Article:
High-pitched whine reported by some MacBook Pro users

“There seem to be quite a few owners of the new laptop with complaints over a high pitched noise emanating from their machines. Our own Dan Pourhadi had a whine on his new MacBook Pro, even though it may not be the whine being heavily discussed on Digg today. Dan seems to have solved his whine by disabling the second core of his processor (described in Update 3 on his post),” Fabienne Serriere writes for TUAW. “Some Apple users on the Digg thread and the Apple Discussions thread seem to think this may be repairable in firmware by Apple at a later date.”

“I am by no means dissing Apple (or the Digg crowd) with this post, but simply would like to remind everyone about early adopter syndrome. The first revision of a new hardware platform or change in manufacturing is bound to engender certain flaws or bugs,” Serriere writes. “This current flare in comments on Digg and the Apple Forums doesn’t mean that all MacBook Pros will be affected by this noise, and certainly does not mean that people shouldn’t be entitled to a worry-free machine when purchasing a Mac… This current flare in comments on Digg and the Apple Forums doesn’t mean that all MacBook Pros will be affected by this noise, and certainly does not mean that people shouldn’t be entitled to a worry-free machine when purchasing a Mac.”

MacInTouch, as usual, is an excellent resource and has some reader experiences here.

MacDailyNews Take: Read the users’ comments on MacInTouch with the knowledge that many of them are writing while upset; some aren’t upset at all as their MacBook Pro units are working perfectly. Yes, it would be nice if everything was perfect, but that’s rarely, if ever, the case with a whole new model of anything, especially something as complex as a computer. Obviously, if you’ve just sunk a wad of cash into a new MacBook Pro, you would be upset if it wasn’t perfect. If it started emanating a high-pitched whine, well, that would send anybody over the top. Apple will hopefully be able to fix this with a firmware update as soon as possible. Surely, the company is aware of the issue and working on a solution as you read this.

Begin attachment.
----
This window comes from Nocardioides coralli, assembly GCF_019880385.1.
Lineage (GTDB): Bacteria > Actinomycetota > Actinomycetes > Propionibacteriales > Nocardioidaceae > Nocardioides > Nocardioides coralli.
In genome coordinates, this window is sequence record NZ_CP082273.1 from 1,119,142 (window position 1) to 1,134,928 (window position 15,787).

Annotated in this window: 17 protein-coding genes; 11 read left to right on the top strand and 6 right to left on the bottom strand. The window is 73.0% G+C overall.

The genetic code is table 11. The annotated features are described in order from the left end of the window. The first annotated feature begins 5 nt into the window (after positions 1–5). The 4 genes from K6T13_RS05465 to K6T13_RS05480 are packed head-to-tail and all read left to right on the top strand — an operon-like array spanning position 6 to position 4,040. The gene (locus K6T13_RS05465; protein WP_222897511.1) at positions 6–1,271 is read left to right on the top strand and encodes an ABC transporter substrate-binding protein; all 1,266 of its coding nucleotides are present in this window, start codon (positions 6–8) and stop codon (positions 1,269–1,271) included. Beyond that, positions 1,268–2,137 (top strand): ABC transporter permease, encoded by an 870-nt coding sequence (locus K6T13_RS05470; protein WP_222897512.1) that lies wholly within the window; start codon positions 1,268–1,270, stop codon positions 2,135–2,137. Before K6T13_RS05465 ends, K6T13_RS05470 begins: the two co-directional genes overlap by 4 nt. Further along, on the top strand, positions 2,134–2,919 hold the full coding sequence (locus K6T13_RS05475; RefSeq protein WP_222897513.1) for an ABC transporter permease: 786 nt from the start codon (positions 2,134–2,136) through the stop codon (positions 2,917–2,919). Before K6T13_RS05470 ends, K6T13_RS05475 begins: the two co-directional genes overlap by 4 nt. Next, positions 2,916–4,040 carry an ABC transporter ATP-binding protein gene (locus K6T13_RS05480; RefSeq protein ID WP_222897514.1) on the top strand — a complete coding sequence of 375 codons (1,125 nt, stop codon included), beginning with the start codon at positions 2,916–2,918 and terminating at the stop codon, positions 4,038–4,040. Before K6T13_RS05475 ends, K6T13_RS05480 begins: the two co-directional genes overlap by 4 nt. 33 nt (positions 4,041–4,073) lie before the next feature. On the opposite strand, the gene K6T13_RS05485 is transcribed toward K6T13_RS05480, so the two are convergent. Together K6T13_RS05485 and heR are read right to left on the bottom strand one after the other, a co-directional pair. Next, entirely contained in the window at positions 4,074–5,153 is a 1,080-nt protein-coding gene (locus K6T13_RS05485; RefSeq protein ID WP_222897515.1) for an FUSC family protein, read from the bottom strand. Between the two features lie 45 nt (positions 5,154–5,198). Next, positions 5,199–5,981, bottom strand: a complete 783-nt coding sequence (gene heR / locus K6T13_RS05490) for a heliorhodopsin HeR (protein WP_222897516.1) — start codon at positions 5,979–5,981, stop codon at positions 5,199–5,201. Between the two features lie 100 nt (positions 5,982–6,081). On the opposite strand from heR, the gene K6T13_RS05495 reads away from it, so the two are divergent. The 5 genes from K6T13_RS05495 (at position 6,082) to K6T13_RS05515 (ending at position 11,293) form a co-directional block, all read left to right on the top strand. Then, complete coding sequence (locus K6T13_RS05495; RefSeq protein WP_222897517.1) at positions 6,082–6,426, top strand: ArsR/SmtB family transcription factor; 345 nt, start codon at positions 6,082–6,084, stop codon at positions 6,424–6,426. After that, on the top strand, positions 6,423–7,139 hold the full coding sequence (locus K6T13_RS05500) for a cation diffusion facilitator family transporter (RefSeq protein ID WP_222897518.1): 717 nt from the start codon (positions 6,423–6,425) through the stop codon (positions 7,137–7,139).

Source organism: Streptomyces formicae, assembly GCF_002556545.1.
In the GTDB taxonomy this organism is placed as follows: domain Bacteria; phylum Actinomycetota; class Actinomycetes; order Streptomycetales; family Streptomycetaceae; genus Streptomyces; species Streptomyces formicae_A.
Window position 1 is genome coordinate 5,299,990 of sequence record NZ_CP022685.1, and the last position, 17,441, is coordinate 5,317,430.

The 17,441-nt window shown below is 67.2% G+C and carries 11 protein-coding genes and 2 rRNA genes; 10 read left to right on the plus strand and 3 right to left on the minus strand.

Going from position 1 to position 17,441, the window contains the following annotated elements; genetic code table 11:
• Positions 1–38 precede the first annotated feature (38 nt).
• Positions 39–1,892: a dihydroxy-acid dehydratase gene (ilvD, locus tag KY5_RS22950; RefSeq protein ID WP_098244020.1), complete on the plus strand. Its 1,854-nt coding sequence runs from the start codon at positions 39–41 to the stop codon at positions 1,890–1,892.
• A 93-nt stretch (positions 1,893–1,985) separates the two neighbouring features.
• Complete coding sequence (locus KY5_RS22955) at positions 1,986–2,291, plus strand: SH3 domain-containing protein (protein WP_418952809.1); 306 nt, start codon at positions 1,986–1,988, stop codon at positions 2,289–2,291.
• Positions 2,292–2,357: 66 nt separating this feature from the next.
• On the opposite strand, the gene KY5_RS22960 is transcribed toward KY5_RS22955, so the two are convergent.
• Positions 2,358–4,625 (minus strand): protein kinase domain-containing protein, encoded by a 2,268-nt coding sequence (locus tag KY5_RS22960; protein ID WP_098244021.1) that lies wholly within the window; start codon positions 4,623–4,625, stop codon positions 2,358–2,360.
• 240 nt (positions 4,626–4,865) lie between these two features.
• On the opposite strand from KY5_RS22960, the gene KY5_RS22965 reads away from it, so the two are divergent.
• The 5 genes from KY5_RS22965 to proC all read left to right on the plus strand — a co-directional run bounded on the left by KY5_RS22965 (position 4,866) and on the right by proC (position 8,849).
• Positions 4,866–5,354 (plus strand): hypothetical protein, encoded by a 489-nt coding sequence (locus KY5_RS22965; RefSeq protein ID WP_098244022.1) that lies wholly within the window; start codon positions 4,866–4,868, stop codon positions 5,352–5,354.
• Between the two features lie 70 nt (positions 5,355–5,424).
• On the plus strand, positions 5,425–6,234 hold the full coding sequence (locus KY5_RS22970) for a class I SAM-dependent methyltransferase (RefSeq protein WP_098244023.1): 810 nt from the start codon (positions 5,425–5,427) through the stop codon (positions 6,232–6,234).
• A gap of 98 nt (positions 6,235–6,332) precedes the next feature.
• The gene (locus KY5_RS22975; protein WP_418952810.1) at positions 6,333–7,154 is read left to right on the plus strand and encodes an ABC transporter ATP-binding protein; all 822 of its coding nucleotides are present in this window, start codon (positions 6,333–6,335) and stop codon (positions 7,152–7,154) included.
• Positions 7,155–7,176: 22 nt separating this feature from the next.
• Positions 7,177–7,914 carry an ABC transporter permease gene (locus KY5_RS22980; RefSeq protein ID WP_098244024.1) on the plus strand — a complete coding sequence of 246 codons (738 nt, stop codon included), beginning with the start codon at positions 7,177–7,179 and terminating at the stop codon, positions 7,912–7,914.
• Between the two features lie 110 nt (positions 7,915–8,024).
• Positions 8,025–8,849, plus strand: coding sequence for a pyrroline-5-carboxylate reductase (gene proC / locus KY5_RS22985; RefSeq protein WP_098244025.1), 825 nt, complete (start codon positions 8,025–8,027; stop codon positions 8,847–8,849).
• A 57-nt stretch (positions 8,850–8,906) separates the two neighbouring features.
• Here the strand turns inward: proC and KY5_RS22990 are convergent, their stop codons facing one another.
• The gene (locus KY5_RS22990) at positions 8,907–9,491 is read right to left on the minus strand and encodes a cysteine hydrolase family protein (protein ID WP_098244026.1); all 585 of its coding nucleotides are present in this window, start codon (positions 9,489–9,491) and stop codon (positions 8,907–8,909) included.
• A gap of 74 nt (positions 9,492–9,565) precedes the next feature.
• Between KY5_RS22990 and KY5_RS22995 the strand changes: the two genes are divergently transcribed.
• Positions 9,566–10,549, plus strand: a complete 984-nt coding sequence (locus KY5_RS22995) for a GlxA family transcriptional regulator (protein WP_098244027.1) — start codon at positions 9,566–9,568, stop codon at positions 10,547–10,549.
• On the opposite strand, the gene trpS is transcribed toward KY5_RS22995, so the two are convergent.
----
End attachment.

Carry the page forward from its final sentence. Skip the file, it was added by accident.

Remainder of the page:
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Related MacDailyNews articles:
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Time Magazine’s Gadget of the Week: Apple MacBook Pro – March 06, 2006
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Ars Technica: Apple MacBook Pro ‘an extremely solid machine, an important step forward’ – March 02, 2006
Mossberg: Apple’s MacBook Pro gives users a ‘much better OS with vastly better built-in software’ – March 02, 2006
New York Times’ Pogue: Apples MacBook Pro a ‘beautifully engineered, forward-thinking laptop’ – March 01, 2006
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Apple begins shipping MacBook Pro notebook computers with faster 2.16 GHz Intel Core Duo processors – February 14, 2006
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  1. I can’t speak to any possible MacBook Pro issues since I don’t own one, but my Rev. A iMac Core Duo has worked perfectly from day one with no issues whatsoever. So the “Revision A” stereotype isn’t always true.

  2. My PowerBook G4 is awesome. My best friend, it goes everywhere with me, still looks like new and is fast enough for my needs.

    Alright alright, I’d kill for a MacBook, but I can wait ” width=”19″ height=”19″ alt=”wink” style=”border:0;” />

  3. Ray –

    You beat me to the punch. Though I was going to suggest that the noise might be the Mac zealots being oscillated back and forth between the annoying whine of disappointment (HiFi) and the annoying whine of rumormongering (April 1st coming up).

    Yours is good, too.

  4. My 12″ AlBook would whine when I ran a specific app. I can’t remember which app it was, but it had nothing to do with the audio subsystem. So this sort of thing is not that particularly unique to the MacBook Pro. I’d be interested to know how a CPU chip could be made to make this sort of whine…

  5. My display brightness causes buzzes near F11 and at the left speaker there is usally a hiss, eeee or bzzz noise 🙁

    Other than that the MBP totally rules! ” width=”19″ height=”19″ alt=”smile” style=”border:0;” />

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